It did happen quite a bit while we were there. Not just being touched but being stared at as well. I was such a novelty to them. We weren’t always home but old women would come asking my mother-in-law where I was because they wanted to look at me. Some were coming every single day asking about me. My husband rolls his eyes at it but I could deal with it because the attention was positive not negative
He says he points it out because he is just curious, but I can’t help thinking that he is doing it just to annoy me.
Where he grew up, and where we stay with his parents, is quite rural, which usually means not many foreigners. Especially his very small home town. I think the other nonKorean there is a woman from Vietnam. We usually see foreigners when we go to Jinju but it’s still not that often, so it’s something to make note of. Often there is a nod or smile or acknowledgement as we pass by.
While we may see a foreigner every 3 days or so in that area, we see a foreigner like… every 3 minutes in Seoul! Well, maybe that’s an exaggeration but it seems like a lot. It is a bit strange after spending a lot of time in a rural area and getting used to being stared at and then going to Seoul and not getting a second look. Seoul is only a 3 hour bus ride away, but it can feel like a whole other world.
My husband is surprised at how many foreigners are in Seoul, either tourists or residents. The number has increased a lot over the years. When he was younger there were a lot less foreigners there, so it’s interesting to see how it’s changing.
So I’ve mentioned this a few times before, but it’s finally official. I signed with a Korean publishing company to have a comic book published. It will be targeted at a Korean audience and will be a lot of the stuff that is already on the blog. So English speakers- don’t worry, you won’t be missing out on a lot. Though, if you do want to practise your Korean, maybe the book will help.
This is just the first step but we are hoping to publish a comic book in English that shows how we met and a lot more stuff later on. Right now we are focusing on the book for the Korean market. So hopefully that will all go well.
Big thank you to everyone who reads the blog. I wouldn’t be in this position if it wasn’t for you guys. I really appreciate everyone who follows the blog.
The YG building is pretty cool to see, not only because of the famous people but because the architecture is interesting too. For those that don’t know, YG Entertainment is the company that Kpop groups like BigBang and 2NE1 are under. If you have read all my posts back to the beginning I mention early on how I have a friend that lives right near it. She doesn’t like to stare too much because she has to walk by so much and doesn’t want others to think she is a stalker. We didn’t linger either because we were just walking past, but there are always a few fans there no matter what. Usually they wait by the convenience store across the road. I have no idea if they even get to see anything interesting because cars that stars get in to drive right up to the doors, so it would only be a glimpse IF you even saw anyone. I suppose there is small chance of someone going out to buy something from the store. I couldn’t do it though… I walked past one time in the rain on the way to the subway and fans were still there huddled under umbrellas.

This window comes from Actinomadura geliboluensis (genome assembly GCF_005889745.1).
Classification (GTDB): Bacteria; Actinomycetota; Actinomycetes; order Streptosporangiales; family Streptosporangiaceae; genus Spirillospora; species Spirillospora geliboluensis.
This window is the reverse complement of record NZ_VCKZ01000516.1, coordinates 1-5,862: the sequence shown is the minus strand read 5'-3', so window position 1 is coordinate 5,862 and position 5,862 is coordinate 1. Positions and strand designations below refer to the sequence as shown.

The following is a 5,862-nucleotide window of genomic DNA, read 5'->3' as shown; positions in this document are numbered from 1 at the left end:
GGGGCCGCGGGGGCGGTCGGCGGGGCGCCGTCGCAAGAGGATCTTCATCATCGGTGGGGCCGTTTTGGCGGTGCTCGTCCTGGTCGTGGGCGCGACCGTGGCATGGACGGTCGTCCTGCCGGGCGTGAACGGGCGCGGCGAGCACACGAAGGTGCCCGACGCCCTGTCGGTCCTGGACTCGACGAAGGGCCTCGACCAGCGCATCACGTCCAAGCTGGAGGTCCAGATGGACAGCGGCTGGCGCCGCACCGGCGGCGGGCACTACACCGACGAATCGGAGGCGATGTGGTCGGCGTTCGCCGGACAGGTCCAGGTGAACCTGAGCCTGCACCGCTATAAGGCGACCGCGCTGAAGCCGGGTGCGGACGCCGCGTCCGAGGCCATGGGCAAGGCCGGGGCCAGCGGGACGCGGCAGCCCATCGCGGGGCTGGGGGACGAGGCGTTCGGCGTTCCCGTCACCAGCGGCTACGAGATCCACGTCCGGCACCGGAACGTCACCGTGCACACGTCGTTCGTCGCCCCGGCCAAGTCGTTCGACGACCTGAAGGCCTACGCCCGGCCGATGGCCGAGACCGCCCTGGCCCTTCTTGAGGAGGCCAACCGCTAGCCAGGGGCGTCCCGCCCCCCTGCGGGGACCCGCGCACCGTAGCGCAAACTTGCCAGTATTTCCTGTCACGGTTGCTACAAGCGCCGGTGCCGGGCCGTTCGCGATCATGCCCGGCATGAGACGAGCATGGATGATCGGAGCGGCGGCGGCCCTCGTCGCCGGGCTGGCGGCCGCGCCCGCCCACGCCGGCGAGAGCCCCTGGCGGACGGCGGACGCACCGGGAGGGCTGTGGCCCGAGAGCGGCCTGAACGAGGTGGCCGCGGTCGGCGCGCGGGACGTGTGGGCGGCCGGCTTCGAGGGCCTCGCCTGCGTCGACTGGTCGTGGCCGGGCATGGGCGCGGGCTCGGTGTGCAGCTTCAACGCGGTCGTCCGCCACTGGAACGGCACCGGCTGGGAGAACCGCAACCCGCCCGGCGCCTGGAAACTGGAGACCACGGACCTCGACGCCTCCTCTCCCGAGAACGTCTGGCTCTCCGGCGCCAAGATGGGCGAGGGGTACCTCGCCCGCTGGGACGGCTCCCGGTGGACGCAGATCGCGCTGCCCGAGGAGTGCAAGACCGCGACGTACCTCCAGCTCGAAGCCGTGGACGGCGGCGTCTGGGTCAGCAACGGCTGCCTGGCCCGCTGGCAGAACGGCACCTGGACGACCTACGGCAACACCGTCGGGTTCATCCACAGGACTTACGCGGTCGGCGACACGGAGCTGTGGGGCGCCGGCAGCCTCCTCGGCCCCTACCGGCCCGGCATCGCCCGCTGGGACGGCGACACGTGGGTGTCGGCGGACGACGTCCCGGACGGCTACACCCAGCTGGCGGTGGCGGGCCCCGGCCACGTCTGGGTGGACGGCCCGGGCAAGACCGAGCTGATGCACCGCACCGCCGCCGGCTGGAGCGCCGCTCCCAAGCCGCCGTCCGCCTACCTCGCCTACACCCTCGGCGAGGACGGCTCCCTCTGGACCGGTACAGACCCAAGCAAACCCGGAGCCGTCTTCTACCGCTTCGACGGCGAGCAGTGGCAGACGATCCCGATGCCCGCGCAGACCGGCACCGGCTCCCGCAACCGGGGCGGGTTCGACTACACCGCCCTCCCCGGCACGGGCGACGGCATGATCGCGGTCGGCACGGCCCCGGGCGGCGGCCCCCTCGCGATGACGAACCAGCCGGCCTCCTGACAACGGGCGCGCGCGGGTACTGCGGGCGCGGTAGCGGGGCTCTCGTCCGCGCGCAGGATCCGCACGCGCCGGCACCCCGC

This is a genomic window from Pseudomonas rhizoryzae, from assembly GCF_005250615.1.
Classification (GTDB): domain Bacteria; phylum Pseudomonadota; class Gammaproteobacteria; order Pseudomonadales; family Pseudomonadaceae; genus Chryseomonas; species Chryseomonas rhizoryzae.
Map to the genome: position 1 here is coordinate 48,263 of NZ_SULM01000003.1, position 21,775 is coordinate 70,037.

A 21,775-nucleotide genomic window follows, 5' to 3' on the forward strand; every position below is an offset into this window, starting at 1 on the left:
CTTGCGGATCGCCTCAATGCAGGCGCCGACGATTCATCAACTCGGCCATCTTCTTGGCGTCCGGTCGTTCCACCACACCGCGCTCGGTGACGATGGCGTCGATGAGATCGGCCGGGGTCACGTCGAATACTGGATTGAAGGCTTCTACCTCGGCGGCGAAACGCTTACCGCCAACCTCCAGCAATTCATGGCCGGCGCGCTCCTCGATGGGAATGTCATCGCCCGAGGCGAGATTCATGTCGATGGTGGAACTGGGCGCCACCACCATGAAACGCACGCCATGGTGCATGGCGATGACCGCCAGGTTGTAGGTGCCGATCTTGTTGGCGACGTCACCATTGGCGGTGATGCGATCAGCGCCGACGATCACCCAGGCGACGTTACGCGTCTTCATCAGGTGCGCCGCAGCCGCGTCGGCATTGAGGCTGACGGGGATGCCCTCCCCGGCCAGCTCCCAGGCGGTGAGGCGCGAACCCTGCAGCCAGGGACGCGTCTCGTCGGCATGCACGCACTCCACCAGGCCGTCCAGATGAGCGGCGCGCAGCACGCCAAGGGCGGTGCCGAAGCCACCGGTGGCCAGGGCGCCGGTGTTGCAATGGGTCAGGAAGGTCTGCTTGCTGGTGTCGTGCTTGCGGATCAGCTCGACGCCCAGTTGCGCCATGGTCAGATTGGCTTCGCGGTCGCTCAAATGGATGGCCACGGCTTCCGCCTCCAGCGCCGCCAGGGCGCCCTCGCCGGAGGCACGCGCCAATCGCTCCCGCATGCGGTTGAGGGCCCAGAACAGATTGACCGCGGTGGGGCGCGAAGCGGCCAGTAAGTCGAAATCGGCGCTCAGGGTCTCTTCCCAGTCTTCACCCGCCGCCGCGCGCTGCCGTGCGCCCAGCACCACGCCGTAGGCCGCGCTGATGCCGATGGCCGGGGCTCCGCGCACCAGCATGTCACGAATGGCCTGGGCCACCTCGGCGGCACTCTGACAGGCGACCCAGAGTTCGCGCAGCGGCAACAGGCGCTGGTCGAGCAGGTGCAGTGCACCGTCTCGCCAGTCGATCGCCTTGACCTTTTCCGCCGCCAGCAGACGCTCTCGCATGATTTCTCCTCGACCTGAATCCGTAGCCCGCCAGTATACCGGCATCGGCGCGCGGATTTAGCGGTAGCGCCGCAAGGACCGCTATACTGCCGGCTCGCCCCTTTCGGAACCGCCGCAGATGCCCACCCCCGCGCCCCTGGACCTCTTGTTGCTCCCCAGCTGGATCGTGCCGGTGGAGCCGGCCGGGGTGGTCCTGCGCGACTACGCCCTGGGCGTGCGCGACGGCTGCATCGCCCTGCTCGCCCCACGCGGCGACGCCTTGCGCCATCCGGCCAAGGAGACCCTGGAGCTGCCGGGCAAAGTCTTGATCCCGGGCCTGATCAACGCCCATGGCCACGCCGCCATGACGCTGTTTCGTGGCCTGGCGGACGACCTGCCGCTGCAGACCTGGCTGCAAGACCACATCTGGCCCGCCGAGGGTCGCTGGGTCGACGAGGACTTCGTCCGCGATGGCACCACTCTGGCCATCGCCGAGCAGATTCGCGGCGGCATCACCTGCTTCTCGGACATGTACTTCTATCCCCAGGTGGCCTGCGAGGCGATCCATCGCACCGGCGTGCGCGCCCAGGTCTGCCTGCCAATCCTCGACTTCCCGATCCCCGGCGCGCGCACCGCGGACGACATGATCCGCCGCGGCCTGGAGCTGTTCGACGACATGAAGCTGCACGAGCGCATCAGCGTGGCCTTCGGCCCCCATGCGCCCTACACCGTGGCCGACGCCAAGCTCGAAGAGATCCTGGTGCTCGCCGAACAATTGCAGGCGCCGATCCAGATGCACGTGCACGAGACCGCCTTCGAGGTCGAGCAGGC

I think the Big Bang concert stuff was meant for me…. but oh well. I think he has a bit of an obsession with things that light up like that. He brings them home from work a lot. Remember the big glow stick and cubes?
Thank you to the blog reader who gave us these presents. You know who you are!
We’ve been seeing a lot of friends in Korea. This particular friend is a very good Japanese chef. My husband knew him and his wife in Australia but they live in Korea now. So it’s true, GD comes to the restaurant quite regularly. Obviously we can’t say which restaurant it is though. Our friend has said that he can let me know when GD comes in but I don’t want to be a creepy stalker AND it’s a pretty expensive place. As much as I’d love to see GD, I don’t want to interrupt his privacy.
I had never thought that much about face size until I had Korean friends. The first few times people told me I have a small face I thought maybe it was an insult! Then I realised it was a compliment as I observed Korean friends complain about the size of their faces. The fact that GD has a small face doesn’t make me think “Oh that makes him so handsome!”, I think his face is handsome no matter what size. That fact annoys my husband a little bit though… hehehe.
For several days we have had someone from EBS filming us. Sometimes it’s just one camera man/producer and sometimes it’s two. Being filmed hasn’t been so bad but the schedule has been exhausting! All up it’s about 7 days of filming for just a 30 minute program. Usually we wouldn’t be doing so much stuff, but we need to be doing lots of stuff for the camera.
So that’s why this comic is so delayed, it’s the middle of the night but I stayed up to do it. Comics take twice as long when I’m tired too. Mr Gwon is out partying with the camera guys and some friends, but I needed some quiet time.
By the way, we didn’t break the camera!